In North America, symptoms vary on the many susceptible oak species. On Quercus alba, which is probably the most sensitive to this infection, symptoms manifest themselves in a number of ways: rapidly spreading blight of leaves and shoots, with browning of young leaves during the growth period; a large and irregularly shaped portion of the leaf blade dies off, and the leaf blade becomes twisted, but part of the leaf area remains green; and small necrotic spots form on the adult leaves.

On Quercus phellos and Q. laurifolia the spots are often very numerous, small, brown or black, and surrounded by a halo of green tissue. On Q. nigra and Q. falcata the spots are larger and often surrounded by a yellow ring. When infection is severe the apical shoot dies and folds in upon itself. On Q. palustris and Q. shumardi the spots on the upper leaf blade are round, reddish-brown, varying in size and surrounded by a pale-green halo, whereas on the lower leaf blade they are often concave. On Q. virginiana, which is not a very sensitive species, leaf spots also form, but at a very low density, 6-10 per square inch compared with 100-150 spots per square inch on more sensitive species. On Q. durandii the density of spots is even lower than that on Q. virginiana.

Further details can be found in Grove (1937), Parris and Byrd (1962), Morelet (1989) and Ragazzi et al. (1999c).

Prevention and control

Any methods of control must be applied to trees in the nursery or to young trees in the field. On adult trees, the general decline caused by A. errabunda on beech and A. quercina on oak, involves other organisms and is therefore difficult to control.

In the nursery and arboretum it is good practice to gather up the leaves, twigs and branches that fall to the ground, to keep the trees in good condition by proper watering and fertilizing, and to ensure good ventilation.

Although it remains doubtful whether A. quercina is transmitted by seed, it is nevertheless strongly advisable to use healthy seed (checked to be free of the mycete) or seed from healthy trees. Any beech or oak trees that become infected in adult stands must be eliminated.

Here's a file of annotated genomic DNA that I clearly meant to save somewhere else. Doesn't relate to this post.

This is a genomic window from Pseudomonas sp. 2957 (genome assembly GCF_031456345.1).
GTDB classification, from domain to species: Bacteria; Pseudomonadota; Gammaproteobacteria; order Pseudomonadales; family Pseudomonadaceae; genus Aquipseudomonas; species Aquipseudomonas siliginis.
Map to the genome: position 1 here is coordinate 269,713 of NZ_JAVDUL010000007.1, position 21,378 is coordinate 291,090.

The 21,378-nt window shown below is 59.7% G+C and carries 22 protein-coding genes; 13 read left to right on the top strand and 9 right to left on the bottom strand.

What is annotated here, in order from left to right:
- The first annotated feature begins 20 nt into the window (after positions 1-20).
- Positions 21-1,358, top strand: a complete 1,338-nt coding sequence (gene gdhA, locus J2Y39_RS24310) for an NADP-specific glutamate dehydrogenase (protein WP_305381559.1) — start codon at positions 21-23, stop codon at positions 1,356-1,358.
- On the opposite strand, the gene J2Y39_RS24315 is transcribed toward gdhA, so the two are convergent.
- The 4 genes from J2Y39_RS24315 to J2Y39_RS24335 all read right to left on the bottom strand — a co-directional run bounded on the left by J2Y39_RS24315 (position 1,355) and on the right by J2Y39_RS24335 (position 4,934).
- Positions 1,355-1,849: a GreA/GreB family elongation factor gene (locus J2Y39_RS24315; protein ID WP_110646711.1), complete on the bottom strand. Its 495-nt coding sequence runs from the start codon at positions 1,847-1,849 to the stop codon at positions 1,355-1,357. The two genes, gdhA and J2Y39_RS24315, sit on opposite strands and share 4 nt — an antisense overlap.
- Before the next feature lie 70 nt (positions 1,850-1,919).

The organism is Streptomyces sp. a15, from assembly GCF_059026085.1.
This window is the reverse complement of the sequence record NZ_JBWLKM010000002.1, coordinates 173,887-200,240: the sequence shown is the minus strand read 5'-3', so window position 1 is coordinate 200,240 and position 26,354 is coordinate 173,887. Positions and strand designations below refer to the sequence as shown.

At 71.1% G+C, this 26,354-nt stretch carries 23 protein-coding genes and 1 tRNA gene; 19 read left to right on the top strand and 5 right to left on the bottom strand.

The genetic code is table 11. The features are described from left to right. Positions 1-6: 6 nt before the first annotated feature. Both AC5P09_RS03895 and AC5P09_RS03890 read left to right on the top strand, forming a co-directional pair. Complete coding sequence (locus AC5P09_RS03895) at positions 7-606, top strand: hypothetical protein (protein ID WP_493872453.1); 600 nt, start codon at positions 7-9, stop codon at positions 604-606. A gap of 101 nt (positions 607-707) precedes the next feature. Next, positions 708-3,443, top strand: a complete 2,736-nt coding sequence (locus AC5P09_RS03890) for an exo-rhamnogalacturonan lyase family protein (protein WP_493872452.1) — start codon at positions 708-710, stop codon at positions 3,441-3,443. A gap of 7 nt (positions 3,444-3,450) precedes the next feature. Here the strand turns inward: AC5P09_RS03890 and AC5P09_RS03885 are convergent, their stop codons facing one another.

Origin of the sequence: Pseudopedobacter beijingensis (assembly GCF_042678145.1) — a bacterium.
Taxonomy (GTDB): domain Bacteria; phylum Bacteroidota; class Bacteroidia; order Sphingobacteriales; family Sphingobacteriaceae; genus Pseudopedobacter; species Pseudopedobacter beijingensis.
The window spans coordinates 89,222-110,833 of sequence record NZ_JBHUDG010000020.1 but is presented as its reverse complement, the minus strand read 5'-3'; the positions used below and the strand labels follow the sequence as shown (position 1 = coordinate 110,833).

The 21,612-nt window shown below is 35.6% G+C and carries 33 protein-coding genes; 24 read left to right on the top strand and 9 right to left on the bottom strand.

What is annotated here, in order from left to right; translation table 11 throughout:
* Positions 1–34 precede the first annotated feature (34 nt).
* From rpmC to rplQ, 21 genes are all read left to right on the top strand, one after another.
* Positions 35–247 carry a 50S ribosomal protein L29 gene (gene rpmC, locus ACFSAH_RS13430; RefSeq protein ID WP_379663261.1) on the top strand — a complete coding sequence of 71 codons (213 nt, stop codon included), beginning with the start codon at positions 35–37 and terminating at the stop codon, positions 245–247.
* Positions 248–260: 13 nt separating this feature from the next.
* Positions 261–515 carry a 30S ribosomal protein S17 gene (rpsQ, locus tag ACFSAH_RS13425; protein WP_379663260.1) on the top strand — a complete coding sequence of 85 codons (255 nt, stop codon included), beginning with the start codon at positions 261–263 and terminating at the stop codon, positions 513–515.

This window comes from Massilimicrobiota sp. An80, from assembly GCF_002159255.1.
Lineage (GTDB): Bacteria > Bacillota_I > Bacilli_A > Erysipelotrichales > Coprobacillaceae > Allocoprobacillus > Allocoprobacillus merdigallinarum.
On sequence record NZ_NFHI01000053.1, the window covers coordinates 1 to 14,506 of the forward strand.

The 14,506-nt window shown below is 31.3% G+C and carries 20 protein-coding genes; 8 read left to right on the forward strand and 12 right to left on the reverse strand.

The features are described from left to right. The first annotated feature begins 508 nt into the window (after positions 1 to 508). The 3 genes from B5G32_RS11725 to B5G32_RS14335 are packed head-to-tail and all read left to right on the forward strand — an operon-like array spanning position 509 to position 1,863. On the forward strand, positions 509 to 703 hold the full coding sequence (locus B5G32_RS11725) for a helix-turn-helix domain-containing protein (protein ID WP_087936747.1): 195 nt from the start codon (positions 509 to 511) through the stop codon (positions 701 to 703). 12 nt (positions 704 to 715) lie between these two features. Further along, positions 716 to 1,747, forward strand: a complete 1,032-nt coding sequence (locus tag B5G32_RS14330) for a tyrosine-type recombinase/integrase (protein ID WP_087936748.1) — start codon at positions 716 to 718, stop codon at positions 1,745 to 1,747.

Chemical treatments are rare. Only in cases where anthracnose has defoliated oak trees for 3-5 years in succession is thiophanate-methyl applied to start vegetative growth, with repeated treatment after 7-10 days. Additional spraying may be carried out when the growing season is cool and humid (see, the site of the Center for Urban Ecology and Sustainability, The University of Minnesota, USA).

One promising means of control is to promote fungi that are biological antagonists against A. quercina and occur on the same organs on the oak tree that yield the disease agent.


The economic impact of A. errabunda and A. quercina is hard to assess. Many oak species that become infected have no specific uses and there is no market for them. Other species are used for timber but precise data on losses to these trees caused by infections from pathogenic agents are not accessible, if only because the infections they cause do not attack the trunk and therefore seem economically insignificant. It should nevertheless be remembered that repeated infections, with their defoliations in consecutive years, lead to a lower growth rate and, hence, a lower annual increment. For the owner of a stand so affected this certainly means an economic loss, which is aggravated by the cost of removing the dead wood.

In urban and periurban parks the removal of leaves fallen in consequence of infection by species of Apiognomonia is without doubt a burden on the city administration.